With these requirements in mind we found our way to Flexpoxy, a thickened epoxy that comes in a 250mL, two-part cartridge that fits a standard caulk gun. Flexpoxy comes out clear on one side of the nozzle and a light purple color on the other, then turns a translucent white when it is thoroughly mixed. It is very convenient to have the cartridge dispense the proper amounts without having to measure the two components to get the right ratio. The resin and hardener can be dispensed through a static mixing tip and applied directly to the work surface, but what we like to do is dispense larger amounts onto a palette without the tip, stir it up, and apply it to large surfaces that needed to be bonded. We have also troweled mixed Flexpoxy into a small syringe to fill small checks in planks. Flexpoxy is highly viscous and doesn’t run, so there is no need to mix in fillers to keep it from sagging. We’ve used it without any additives for filets. The resin/hardener mix has a pot life of 20-25 minutes, sets in three hours, cures in 16 hours, and dries clear.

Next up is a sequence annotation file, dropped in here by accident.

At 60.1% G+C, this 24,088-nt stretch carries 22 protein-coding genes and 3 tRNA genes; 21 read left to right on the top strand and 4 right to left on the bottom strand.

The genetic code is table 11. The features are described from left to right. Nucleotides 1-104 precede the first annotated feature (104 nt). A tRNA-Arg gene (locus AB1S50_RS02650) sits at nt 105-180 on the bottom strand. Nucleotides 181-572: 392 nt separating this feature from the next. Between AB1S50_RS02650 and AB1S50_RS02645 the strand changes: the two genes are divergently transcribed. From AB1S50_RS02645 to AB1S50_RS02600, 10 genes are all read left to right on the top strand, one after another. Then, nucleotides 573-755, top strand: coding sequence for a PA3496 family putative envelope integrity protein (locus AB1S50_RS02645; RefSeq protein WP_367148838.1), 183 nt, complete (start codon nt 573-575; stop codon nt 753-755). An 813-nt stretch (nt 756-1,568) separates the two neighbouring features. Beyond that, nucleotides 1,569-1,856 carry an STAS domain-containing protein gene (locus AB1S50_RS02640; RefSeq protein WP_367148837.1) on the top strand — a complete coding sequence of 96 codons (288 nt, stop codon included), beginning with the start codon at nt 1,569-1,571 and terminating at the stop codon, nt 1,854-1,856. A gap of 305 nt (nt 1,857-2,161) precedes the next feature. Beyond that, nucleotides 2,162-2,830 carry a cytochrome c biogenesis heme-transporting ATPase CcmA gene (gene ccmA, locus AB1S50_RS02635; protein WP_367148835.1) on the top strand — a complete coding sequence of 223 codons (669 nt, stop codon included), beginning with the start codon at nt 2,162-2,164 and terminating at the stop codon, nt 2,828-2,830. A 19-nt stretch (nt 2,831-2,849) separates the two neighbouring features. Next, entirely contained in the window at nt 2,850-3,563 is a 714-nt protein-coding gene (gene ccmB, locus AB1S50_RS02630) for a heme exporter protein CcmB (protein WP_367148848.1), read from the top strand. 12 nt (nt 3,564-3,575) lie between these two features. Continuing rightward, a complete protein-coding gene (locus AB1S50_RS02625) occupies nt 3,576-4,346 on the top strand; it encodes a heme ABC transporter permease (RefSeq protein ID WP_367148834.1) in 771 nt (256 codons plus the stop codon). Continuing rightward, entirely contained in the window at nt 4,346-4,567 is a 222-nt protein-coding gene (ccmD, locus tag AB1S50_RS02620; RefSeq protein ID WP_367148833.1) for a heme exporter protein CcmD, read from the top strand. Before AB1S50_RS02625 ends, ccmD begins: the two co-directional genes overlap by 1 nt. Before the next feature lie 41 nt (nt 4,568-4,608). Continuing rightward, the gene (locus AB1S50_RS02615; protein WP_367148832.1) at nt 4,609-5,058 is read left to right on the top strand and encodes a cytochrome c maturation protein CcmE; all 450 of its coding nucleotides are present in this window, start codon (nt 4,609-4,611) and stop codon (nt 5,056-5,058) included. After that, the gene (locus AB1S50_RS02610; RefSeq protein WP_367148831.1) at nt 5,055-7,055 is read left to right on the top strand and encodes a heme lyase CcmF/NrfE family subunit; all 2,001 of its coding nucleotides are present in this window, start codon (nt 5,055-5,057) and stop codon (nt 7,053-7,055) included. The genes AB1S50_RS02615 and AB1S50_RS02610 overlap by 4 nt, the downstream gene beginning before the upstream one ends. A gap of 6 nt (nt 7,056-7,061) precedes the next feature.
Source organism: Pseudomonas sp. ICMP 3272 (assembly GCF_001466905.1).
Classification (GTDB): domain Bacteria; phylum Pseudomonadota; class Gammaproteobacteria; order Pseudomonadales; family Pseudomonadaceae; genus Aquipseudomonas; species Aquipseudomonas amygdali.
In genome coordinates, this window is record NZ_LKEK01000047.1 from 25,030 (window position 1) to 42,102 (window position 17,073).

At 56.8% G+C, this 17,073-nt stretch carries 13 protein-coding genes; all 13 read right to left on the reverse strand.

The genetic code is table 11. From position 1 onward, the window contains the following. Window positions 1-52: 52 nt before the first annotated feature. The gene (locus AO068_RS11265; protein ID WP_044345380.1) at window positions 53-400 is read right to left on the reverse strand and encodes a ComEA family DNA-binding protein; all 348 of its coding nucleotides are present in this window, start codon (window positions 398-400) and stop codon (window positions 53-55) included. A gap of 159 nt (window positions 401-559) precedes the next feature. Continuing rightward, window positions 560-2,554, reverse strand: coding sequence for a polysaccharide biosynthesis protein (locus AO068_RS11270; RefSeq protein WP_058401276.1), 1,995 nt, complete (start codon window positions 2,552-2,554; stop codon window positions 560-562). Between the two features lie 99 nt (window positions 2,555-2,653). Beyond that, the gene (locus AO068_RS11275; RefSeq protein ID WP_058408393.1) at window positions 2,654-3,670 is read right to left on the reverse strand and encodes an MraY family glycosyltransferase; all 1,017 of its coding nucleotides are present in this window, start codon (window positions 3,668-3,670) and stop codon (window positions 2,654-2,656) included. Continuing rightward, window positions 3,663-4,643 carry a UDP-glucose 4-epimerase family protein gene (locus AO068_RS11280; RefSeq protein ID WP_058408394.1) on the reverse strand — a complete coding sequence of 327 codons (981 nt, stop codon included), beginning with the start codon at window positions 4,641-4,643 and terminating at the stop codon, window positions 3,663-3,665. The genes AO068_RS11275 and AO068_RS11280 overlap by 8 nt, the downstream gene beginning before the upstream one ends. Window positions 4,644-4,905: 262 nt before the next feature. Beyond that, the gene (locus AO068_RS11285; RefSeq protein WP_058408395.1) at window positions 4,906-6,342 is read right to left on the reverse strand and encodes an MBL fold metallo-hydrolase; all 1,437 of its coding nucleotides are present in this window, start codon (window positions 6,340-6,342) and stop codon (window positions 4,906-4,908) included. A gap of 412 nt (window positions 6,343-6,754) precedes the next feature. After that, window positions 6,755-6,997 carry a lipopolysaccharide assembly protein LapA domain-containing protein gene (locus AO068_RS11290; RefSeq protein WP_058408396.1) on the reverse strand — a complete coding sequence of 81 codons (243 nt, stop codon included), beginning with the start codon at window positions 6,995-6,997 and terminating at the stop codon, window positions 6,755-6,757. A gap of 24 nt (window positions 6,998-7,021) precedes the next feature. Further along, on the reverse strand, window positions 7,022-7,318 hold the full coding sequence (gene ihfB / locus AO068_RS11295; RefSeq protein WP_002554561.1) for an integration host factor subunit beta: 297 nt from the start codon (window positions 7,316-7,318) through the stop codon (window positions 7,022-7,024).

The Portable Buddy, a radiant infrared propane heater from Mr. Heater, is a practical way to extend the boating season. It’s not a 24/7 solution that will take you to Alaska, but I’ve used it for winter weekend outings aboard JUST ENUF, my Kohler-designed catamaran outboard cruiser, to warm the cabin, especially just before turning in. I usually turn the heater to the middle setting for 10 minutes, then turn it off another 10 minutes—it doesn’t take much to warm the cabin.